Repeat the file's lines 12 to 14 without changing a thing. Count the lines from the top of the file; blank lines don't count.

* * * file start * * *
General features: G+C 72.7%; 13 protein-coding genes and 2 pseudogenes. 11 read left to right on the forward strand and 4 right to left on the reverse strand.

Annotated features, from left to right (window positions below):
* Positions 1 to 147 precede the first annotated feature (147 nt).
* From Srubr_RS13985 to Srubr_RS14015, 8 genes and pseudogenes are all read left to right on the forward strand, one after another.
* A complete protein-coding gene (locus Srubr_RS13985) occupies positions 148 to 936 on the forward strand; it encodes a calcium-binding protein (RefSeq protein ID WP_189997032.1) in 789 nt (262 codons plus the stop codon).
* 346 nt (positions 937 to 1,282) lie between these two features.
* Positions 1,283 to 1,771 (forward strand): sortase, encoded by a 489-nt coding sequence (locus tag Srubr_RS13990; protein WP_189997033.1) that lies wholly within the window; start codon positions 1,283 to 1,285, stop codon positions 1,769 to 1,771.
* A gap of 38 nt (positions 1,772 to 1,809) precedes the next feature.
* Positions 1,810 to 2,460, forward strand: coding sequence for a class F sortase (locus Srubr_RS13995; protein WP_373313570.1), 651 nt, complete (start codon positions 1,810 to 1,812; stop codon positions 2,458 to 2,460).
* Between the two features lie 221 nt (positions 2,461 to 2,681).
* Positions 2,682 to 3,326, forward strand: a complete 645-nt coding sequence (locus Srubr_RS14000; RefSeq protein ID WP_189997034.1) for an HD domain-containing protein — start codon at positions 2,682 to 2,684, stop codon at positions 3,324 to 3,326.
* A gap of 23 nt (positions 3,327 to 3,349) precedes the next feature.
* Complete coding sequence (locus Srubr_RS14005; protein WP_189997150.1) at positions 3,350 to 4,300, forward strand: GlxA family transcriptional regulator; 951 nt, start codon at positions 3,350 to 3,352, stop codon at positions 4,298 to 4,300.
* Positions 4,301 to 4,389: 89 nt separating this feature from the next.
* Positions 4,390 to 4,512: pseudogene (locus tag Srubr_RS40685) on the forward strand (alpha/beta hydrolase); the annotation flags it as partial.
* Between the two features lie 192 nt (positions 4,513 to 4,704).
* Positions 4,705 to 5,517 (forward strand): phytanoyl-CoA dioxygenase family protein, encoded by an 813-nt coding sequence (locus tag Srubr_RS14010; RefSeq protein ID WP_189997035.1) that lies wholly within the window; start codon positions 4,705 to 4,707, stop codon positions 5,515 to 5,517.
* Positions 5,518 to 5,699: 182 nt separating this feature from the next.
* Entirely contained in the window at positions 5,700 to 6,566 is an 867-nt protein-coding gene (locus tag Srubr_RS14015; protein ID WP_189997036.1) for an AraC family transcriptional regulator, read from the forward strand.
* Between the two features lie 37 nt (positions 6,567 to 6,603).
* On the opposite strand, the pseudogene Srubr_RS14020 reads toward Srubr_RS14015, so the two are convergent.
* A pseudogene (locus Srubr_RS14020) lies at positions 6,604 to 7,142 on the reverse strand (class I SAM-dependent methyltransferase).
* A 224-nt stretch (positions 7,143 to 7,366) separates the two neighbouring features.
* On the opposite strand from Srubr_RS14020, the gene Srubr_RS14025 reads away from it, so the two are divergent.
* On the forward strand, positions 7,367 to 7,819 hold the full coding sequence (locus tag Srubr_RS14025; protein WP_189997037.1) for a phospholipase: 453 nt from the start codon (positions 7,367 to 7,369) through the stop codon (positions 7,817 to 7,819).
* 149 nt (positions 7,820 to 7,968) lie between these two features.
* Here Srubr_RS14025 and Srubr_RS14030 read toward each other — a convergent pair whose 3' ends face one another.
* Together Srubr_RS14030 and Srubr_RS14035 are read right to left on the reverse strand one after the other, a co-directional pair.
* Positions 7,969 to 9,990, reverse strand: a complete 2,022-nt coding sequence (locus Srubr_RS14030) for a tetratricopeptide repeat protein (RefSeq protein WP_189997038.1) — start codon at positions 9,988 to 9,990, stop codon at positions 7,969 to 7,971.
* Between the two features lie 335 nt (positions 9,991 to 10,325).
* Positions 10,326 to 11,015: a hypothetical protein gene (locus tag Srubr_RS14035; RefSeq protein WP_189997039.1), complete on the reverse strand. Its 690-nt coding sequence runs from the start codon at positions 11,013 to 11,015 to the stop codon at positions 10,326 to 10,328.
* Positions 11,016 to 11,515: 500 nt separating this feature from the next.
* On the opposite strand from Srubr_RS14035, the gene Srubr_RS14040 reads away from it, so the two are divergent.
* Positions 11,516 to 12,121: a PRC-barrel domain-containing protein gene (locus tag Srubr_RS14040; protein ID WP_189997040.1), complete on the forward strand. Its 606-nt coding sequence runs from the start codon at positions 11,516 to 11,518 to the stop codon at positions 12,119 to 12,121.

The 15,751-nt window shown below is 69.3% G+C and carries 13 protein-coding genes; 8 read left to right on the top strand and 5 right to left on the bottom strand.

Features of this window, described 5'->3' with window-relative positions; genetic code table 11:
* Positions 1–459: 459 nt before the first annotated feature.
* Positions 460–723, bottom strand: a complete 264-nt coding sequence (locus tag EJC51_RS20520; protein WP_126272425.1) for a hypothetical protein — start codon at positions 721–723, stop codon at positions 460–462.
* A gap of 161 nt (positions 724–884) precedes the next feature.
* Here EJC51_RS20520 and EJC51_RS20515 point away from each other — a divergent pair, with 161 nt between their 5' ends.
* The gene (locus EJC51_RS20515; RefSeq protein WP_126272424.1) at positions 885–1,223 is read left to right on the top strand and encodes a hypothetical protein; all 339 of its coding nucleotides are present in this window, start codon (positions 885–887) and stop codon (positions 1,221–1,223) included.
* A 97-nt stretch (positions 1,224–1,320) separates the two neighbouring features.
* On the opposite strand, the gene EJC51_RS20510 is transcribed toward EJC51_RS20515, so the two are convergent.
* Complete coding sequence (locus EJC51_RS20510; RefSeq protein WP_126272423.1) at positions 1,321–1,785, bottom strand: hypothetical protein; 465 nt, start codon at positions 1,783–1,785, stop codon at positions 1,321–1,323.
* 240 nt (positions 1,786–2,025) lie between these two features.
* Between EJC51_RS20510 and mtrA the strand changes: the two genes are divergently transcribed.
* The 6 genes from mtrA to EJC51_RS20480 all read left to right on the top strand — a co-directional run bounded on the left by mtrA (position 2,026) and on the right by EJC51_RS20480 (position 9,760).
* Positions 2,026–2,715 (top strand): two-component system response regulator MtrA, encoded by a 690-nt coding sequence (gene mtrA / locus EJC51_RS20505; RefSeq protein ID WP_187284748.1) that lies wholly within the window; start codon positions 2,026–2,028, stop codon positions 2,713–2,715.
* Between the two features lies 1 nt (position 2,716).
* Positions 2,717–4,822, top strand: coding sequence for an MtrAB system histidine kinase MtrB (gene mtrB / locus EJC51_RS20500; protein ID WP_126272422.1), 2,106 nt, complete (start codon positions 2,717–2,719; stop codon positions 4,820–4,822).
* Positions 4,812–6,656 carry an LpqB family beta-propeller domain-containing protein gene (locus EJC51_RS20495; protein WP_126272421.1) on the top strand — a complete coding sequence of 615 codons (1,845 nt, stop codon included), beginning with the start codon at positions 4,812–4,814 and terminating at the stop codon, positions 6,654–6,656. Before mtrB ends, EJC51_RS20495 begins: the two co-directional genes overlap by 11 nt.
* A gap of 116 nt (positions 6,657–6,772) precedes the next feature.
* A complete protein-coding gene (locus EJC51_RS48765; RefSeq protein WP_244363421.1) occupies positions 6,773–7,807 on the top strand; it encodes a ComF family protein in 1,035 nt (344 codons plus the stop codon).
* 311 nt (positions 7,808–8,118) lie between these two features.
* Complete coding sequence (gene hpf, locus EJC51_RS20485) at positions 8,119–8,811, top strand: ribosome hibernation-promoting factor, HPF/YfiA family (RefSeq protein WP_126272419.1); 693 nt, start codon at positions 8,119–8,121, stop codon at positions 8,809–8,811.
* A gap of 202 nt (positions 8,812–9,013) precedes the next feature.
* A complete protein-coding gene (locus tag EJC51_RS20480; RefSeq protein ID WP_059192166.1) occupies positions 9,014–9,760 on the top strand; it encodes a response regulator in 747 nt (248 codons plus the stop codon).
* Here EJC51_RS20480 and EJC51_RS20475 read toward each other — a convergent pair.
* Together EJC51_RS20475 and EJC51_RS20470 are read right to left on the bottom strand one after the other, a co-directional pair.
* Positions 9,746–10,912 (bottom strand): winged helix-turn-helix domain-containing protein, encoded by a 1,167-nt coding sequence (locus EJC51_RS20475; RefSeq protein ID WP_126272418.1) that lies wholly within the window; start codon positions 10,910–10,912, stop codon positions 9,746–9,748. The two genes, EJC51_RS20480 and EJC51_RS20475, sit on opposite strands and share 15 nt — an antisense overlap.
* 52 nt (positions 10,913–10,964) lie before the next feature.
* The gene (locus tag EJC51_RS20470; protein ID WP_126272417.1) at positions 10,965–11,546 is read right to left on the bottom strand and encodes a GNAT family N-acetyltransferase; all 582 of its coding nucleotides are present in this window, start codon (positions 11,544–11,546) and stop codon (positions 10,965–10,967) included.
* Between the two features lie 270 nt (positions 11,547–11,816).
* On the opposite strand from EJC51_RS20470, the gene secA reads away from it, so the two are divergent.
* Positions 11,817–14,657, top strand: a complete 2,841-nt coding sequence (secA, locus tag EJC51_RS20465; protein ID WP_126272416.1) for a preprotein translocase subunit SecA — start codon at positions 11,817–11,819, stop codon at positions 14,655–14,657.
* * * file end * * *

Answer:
* A gap of 23 nt (positions 3,327 to 3,349) precedes the next feature.
* Complete coding sequence (locus Srubr_RS14005; protein WP_189997150.1) at positions 3,350 to 4,300, forward strand: GlxA family transcriptional regulator; 951 nt, start codon at positions 3,350 to 3,352, stop codon at positions 4,298 to 4,300.
* Positions 4,301 to 4,389: 89 nt separating this feature from the next.